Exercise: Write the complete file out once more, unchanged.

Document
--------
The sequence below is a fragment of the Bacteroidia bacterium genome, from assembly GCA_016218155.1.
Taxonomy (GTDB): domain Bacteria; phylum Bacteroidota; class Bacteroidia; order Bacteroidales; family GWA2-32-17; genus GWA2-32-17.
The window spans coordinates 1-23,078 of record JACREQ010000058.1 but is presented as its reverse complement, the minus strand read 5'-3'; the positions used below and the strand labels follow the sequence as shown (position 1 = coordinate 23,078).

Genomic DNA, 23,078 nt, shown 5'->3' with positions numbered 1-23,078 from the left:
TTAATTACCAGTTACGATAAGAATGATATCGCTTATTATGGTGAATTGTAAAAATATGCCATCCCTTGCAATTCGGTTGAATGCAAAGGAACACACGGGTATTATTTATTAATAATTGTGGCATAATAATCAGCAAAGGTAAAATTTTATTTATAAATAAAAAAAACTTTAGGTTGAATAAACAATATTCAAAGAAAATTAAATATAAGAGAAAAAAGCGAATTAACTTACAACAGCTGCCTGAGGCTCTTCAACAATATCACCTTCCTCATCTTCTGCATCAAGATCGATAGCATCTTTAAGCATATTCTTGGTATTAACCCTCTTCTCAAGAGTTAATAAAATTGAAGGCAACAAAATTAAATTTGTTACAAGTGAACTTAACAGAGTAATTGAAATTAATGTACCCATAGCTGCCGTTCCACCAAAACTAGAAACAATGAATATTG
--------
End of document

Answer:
The sequence below is a fragment of the Bacteroidia bacterium genome, from assembly GCA_016218155.1.
Taxonomy (GTDB): domain Bacteria; phylum Bacteroidota; class Bacteroidia; order Bacteroidales; family GWA2-32-17; genus GWA2-32-17.
The window spans coordinates 1-23,078 of record JACREQ010000058.1 but is presented as its reverse complement, the minus strand read 5'-3'; the positions used below and the strand labels follow the sequence as shown (position 1 = coordinate 23,078).

Genomic DNA, 23,078 nt, shown 5'->3' with positions numbered 1-23,078 from the left:
TTAATTACCAGTTACGATAAGAATGATATCGCTTATTATGGTGAATTGTAAAAATATGCCATCCCTTGCAATTCGGTTGAATGCAAAGGAACACACGGGTATTATTTATTAATAATTGTGGCATAATAATCAGCAAAGGTAAAATTTTATTTATAAATAAAAAAAACTTTAGGTTGAATAAACAATATTCAAAGAAAATTAAATATAAGAGAAAAAAGCGAATTAACTTACAACAGCTGCCTGAGGCTCTTCAACAATATCACCTTCCTCATCTTCTGCATCAAGATCGATAGCATCTTTAAGCATATTCTTGGTATTAACCCTCTTCTCAAGAGTTAATAAAATTGAAGGCAACAAAATTAAATTTGTTACAAGTGAACTTAACAGAGTAATTGAAATTAATGTACCCATAGCTGCCGTTCCACCAAAACTAGAAACAATGAATATTG